Recently, I had an otherwise very bright student in a Level I course who had received no training since purchasing his imager three years before. He also had only ever used the system with the automatic image adjustment. An hour into the training, when (as we discussed last week) he realized the limitations of what he’d been doing, his jaw dropped in amazement. My guess is that he had missed about half of what he should have seen had he been using the imager properly!
As I said last week, AUTO adjust can get you in the ballpark, but if you don’t understand how it works, it can also get you into trouble! That’s when you need to be able to adjust the image using the MANUAL function. It is not difficult to do this, but it may require a bit of practice before you become proficient.
The process requires you to think about what an appropriate span of temperatures would be for the best image. Typically we want maximum thermal contrast—minimum span—in the area of interest—in order to see all the detail. When we look at the house, we don’t really care about the sky behind it. We are interested in the wall where there may be only a small temperature variation. As we saw last week, using AUTO adjust didn’t work in this situation. The solution? Simply use the MANUAL function, you can get a great image by narrowing the span.
The second image is inside a large, older commercial building and shows a very hot steam line in the upper left and some cold air infiltration on the right. Think about how it looked last week when we had adjusted it using the AUTO function. The span was defined between 44°F (the cold areas) and 204°F. (the steam line). There was almost no thermal detail on the wall. Again, a simple MANUAL adjustment of the span—narrowed to 16 degrees—and a level set for the wall, produced a remarkable image showing all the framing detail and a wall without insulation. Yes, the steam line and the cold parts of the wall are both “saturated” but we don’t need to see them.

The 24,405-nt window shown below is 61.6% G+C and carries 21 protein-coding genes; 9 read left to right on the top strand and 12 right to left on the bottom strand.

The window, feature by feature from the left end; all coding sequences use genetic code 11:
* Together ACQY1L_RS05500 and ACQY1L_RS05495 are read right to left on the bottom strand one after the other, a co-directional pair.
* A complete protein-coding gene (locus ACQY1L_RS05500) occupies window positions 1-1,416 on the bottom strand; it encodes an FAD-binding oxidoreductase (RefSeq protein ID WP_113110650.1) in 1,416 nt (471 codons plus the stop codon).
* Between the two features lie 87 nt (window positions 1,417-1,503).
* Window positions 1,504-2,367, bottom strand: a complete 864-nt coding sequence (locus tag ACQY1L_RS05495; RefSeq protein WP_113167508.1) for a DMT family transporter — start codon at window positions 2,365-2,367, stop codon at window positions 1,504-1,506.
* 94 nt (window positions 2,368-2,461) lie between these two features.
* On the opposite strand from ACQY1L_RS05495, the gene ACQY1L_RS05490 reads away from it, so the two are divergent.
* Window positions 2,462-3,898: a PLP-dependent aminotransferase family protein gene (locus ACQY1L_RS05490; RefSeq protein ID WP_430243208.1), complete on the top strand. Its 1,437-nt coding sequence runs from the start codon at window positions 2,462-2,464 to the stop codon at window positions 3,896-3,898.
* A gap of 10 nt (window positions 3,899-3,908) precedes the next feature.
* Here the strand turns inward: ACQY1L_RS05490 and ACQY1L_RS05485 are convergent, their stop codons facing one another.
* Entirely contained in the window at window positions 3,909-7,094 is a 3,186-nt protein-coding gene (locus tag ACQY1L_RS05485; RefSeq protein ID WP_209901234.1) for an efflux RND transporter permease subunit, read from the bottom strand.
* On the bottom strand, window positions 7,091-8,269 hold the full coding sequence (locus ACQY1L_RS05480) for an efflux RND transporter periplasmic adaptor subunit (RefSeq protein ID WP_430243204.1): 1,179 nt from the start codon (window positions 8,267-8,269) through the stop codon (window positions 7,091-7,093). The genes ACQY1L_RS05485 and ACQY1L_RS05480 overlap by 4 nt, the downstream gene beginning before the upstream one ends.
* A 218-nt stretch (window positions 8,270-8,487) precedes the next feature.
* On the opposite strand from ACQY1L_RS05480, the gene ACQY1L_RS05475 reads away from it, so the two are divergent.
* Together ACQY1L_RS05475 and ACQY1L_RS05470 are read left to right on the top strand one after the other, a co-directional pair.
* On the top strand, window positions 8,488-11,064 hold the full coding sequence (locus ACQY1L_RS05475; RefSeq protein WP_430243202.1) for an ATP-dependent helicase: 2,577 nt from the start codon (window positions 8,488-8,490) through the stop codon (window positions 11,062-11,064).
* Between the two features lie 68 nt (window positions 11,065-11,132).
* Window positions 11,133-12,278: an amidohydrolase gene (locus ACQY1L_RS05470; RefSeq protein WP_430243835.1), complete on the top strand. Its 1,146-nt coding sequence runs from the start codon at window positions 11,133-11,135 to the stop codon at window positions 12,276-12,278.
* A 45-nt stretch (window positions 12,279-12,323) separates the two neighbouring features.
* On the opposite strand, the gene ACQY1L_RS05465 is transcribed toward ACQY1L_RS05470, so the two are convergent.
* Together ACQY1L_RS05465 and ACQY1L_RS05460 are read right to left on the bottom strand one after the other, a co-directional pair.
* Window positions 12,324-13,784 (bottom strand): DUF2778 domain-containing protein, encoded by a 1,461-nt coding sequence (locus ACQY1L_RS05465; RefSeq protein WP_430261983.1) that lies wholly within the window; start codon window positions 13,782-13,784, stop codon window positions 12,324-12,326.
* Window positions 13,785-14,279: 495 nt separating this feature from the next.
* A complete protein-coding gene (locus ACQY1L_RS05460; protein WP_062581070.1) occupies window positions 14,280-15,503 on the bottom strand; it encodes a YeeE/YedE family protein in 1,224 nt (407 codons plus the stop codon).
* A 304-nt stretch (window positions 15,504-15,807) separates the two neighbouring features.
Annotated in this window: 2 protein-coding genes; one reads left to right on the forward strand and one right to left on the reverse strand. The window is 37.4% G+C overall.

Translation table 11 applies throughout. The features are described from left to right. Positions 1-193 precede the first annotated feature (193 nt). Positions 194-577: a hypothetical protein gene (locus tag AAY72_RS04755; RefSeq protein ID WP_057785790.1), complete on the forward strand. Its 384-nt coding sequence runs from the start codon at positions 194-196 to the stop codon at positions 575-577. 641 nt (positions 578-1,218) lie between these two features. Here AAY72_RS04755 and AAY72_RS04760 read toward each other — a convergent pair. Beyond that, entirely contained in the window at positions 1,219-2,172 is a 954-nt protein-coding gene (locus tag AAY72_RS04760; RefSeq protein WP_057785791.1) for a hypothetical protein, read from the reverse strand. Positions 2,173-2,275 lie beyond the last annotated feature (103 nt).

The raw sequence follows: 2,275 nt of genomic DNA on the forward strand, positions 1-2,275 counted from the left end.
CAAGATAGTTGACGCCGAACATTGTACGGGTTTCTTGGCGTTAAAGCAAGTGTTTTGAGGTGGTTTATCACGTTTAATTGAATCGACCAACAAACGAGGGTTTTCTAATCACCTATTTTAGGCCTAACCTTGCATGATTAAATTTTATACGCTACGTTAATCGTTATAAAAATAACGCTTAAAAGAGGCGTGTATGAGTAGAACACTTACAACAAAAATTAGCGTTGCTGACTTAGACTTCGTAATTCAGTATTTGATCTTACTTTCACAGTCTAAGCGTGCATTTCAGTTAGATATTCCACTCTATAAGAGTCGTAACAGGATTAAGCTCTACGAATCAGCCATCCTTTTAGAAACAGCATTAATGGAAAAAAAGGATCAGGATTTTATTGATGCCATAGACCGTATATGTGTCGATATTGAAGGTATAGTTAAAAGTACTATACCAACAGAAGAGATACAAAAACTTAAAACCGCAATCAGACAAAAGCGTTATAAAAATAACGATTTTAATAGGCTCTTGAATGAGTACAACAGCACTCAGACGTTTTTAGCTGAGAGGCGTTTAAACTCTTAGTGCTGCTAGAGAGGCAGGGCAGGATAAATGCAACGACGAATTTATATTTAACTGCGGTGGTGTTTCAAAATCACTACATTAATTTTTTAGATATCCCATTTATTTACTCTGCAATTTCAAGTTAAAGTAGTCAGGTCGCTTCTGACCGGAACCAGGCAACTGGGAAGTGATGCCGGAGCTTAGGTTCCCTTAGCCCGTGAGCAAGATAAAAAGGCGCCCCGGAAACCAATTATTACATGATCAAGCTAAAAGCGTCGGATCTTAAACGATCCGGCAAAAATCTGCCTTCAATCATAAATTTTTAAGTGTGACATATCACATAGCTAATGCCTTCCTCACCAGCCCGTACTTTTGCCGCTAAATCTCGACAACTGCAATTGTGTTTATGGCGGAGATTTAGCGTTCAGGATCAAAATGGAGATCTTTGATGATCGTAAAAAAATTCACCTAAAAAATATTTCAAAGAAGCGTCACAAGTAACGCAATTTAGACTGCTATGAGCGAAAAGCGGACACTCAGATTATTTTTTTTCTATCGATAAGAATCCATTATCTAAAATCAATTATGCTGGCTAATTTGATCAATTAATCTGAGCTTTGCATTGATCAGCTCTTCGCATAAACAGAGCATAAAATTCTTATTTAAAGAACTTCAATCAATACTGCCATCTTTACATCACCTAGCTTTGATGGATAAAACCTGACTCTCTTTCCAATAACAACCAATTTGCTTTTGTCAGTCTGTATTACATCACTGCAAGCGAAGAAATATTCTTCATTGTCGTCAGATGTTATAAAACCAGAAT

Remember, as long as you are in the Fluke is2 format, both AUTO and MANUAL adjustments can also be made to the image using software. So, if things don’t look perfect when you are in the field, don’t worry! You can make adjustments back in the office. In fact, making adjustments on the computer is another easy way to “get the hang” of these two image adjustment options.
Thanks to my colleague, Matt Schwoegler, for taking and adjusting the images for this and last week’s blogs. In our work Matt and I both see too many instances similar to the ones introduced in this post. If you are not 110% clear about how to adjust level and span both manually and automatically, take some time to practice. Once you’ve mastered these simple techniques, you’ll be seeing more than you ever imagined! Next week we’ll look at the basics of how to locate levels in tanks of all sizes—one of the most lucrative uses for thermography I know!
If you’d like to learn more about adjusting level and span automatically, be sure to check out last week’s post.
John Snell—The Snell Group, a Fluke Thermal Imaging Blog content partner